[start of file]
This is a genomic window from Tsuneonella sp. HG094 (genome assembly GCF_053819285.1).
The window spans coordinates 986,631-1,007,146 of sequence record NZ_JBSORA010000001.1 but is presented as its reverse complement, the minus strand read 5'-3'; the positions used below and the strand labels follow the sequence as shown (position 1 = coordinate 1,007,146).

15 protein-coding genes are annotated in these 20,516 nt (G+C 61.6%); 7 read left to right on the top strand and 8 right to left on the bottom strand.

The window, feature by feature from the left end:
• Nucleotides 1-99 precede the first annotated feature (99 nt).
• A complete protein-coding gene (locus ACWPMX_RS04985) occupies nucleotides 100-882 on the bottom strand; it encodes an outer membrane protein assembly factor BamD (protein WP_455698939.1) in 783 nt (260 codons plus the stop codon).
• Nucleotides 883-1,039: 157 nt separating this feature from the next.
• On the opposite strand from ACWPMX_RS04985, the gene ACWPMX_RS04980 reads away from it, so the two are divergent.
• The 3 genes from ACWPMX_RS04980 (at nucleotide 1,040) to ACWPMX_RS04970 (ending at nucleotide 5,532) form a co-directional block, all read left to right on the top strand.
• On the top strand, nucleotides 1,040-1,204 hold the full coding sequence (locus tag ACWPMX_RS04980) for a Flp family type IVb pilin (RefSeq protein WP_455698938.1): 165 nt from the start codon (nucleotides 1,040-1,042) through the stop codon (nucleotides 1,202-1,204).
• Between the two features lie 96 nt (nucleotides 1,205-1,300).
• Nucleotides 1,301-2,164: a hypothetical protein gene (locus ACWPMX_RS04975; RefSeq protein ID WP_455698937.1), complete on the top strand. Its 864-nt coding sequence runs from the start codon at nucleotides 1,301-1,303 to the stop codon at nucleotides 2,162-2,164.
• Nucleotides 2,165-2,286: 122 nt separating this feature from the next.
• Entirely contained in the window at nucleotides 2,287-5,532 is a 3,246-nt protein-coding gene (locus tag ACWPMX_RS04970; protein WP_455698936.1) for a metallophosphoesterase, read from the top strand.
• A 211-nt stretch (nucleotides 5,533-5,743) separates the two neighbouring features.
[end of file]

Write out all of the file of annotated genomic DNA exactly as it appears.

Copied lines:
This is a genomic window from Tsuneonella sp. HG094 (genome assembly GCF_053819285.1).
The window spans coordinates 986,631-1,007,146 of sequence record NZ_JBSORA010000001.1 but is presented as its reverse complement, the minus strand read 5'-3'; the positions used below and the strand labels follow the sequence as shown (position 1 = coordinate 1,007,146).

15 protein-coding genes are annotated in these 20,516 nt (G+C 61.6%); 7 read left to right on the top strand and 8 right to left on the bottom strand.

The window, feature by feature from the left end:
• Nucleotides 1-99 precede the first annotated feature (99 nt).
• A complete protein-coding gene (locus ACWPMX_RS04985) occupies nucleotides 100-882 on the bottom strand; it encodes an outer membrane protein assembly factor BamD (protein WP_455698939.1) in 783 nt (260 codons plus the stop codon).
• Nucleotides 883-1,039: 157 nt separating this feature from the next.
• On the opposite strand from ACWPMX_RS04985, the gene ACWPMX_RS04980 reads away from it, so the two are divergent.
• The 3 genes from ACWPMX_RS04980 (at nucleotide 1,040) to ACWPMX_RS04970 (ending at nucleotide 5,532) form a co-directional block, all read left to right on the top strand.
• On the top strand, nucleotides 1,040-1,204 hold the full coding sequence (locus tag ACWPMX_RS04980) for a Flp family type IVb pilin (RefSeq protein WP_455698938.1): 165 nt from the start codon (nucleotides 1,040-1,042) through the stop codon (nucleotides 1,202-1,204).
• Between the two features lie 96 nt (nucleotides 1,205-1,300).
• Nucleotides 1,301-2,164: a hypothetical protein gene (locus ACWPMX_RS04975; RefSeq protein ID WP_455698937.1), complete on the top strand. Its 864-nt coding sequence runs from the start codon at nucleotides 1,301-1,303 to the stop codon at nucleotides 2,162-2,164.
• Nucleotides 2,165-2,286: 122 nt separating this feature from the next.
• Entirely contained in the window at nucleotides 2,287-5,532 is a 3,246-nt protein-coding gene (locus tag ACWPMX_RS04970; protein WP_455698936.1) for a metallophosphoesterase, read from the top strand.
• A 211-nt stretch (nucleotides 5,533-5,743) separates the two neighbouring features.